So it’s going to be interesting. I know it was kind of funny because my daughter is really big into K pop. And we were watching some, uh, K pop videos on YouTube last night. One that popped up was a completely AI version of her favorite band singing some artist song that was created in AI. And she’s like, mom, that’s crazy.

It sounds exactly like them. [00:23:00] And I’m like, yeah, that’s crazy. And then she was like looking up some stuff and she goes, mom, there’s an entirely AI K pop band. Like the entire, oh, are you serious? Completely as ai, so, wow. I’m like, well, I mean that’s, that’s the reality of it. And that’s one of the things that I’m kind of bummed about because I was working with a teacher that’s doing that panel on Monday and she was asking, you know, suggestions about people to, to bring in on the panel that could talk about their thoughts on it.

And I was like, no, you really need to bring somebody who’s in the creative arts, somebody who’s a singer. Singer, yes. Somebody who’s an artist. Somebody who’s doing, who’s an actor. Absolutely. There is a lot of like, like the, the authors that are suing right now, ChatGPT for creating works that are similar to theirs.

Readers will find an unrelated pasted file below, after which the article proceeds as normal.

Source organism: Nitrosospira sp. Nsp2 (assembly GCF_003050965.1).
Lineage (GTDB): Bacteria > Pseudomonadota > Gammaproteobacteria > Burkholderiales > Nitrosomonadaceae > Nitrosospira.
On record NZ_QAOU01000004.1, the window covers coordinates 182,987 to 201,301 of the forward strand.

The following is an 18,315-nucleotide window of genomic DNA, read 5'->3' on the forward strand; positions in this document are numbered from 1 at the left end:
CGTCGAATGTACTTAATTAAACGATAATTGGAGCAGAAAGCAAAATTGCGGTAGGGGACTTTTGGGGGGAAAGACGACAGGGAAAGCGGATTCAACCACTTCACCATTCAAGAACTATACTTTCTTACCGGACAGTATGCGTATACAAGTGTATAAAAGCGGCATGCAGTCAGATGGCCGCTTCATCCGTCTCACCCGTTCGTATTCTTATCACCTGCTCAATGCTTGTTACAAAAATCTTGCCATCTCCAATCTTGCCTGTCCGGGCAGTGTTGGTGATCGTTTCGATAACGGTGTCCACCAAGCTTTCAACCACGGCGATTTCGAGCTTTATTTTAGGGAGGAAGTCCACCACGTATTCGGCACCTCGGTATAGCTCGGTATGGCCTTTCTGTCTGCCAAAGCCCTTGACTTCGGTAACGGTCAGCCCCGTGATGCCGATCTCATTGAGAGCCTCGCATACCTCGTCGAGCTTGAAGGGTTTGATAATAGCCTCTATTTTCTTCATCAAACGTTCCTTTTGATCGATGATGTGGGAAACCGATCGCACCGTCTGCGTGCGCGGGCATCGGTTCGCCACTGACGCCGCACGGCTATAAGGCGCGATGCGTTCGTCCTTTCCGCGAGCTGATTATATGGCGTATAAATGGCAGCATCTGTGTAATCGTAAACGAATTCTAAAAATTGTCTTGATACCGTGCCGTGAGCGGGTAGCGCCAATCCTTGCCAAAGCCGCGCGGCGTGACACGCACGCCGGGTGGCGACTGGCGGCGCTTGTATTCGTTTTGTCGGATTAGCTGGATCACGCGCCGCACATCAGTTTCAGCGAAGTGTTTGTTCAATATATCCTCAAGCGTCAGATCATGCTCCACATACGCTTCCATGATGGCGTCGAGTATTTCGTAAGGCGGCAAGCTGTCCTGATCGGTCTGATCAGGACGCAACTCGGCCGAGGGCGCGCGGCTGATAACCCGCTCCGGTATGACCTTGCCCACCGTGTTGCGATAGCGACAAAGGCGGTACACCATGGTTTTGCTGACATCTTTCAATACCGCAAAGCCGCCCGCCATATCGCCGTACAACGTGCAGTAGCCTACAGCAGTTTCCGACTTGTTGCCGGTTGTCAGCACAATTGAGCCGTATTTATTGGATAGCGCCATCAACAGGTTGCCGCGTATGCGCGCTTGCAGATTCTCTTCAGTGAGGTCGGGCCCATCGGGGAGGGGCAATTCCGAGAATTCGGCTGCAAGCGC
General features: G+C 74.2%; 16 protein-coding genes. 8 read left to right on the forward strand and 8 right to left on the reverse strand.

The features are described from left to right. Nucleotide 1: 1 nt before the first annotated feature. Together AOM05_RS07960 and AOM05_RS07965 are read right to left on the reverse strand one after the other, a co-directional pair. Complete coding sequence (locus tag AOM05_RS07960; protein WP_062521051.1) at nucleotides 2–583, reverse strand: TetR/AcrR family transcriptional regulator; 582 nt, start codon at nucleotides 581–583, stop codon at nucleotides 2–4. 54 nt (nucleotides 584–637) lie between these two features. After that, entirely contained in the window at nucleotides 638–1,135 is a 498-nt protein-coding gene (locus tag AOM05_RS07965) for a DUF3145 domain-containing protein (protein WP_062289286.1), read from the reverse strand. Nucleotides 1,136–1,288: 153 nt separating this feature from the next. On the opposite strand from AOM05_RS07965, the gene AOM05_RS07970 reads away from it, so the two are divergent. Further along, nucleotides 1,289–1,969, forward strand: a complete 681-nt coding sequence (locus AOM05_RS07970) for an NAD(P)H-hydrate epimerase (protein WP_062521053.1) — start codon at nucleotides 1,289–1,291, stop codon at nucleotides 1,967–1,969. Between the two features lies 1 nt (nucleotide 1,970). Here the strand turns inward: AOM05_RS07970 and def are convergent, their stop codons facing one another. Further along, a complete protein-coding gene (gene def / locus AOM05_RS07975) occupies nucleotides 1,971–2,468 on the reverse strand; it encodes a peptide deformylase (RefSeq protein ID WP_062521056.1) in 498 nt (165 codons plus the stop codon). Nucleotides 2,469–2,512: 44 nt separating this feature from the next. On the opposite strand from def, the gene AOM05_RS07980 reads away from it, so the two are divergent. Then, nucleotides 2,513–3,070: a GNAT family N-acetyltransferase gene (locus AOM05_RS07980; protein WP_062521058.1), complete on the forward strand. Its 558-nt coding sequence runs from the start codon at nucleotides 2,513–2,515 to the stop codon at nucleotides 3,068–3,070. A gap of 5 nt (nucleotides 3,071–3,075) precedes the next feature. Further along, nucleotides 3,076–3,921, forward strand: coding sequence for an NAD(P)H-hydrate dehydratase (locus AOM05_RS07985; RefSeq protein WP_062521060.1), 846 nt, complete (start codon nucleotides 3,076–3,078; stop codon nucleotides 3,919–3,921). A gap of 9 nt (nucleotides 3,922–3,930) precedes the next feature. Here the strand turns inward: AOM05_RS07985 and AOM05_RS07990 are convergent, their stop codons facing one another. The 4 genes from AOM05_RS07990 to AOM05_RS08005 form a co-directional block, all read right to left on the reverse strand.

And so it’s kind of a big deal. And that’s why I’m hoping that whole ethical use thing. That’s one of the things that the ethical use one, I’m hoping to turn that into one for parents as well, because I have to do a project for my superintendent’s license. And I figured parent meetings on technology might.

Fit right [00:24:00] into my wheelhouse and I think that AI one would be a good one to branch out to families and parents because ethical use of it’s going to become super important.

[00:24:10] Kara: Yeah, for sure. That’s one of those two sides of everything, you know, there’s a good side and there’s a bad side and we need to consider the bad side as well.

Because yeah.

[00:24:22] Sheryl: Like, yeah, and we know that kids are using it, like, for all things school wise. So the question is, is, is what is acceptable use and how do we, what is the classroom going to look like when we are promoting use that is ethical? I know our district, the chat generative AI, we have turned off for kids.

But, you know, Grammarly is AI, Predictive Text in Gmail is AI. So these kids are still using it, even though I don’t think they realize they’re using it.

[00:24:51] Kara: I know it’s going to be an interesting conversation to continue to have, because when

[00:24:57] Caryn: we get to a certain point,

[00:24:58] Kara: how are we going to be able to tell?[00:25:00]

[00:25:00] Sheryl: Right. We won’t. Yeah. Yeah. And even these companies that are saying, yeah. Like, we have

[00:25:07] Kara: a detector or

[00:25:08] Caryn: whatever, those, those kind of

[00:25:10] Kara: things.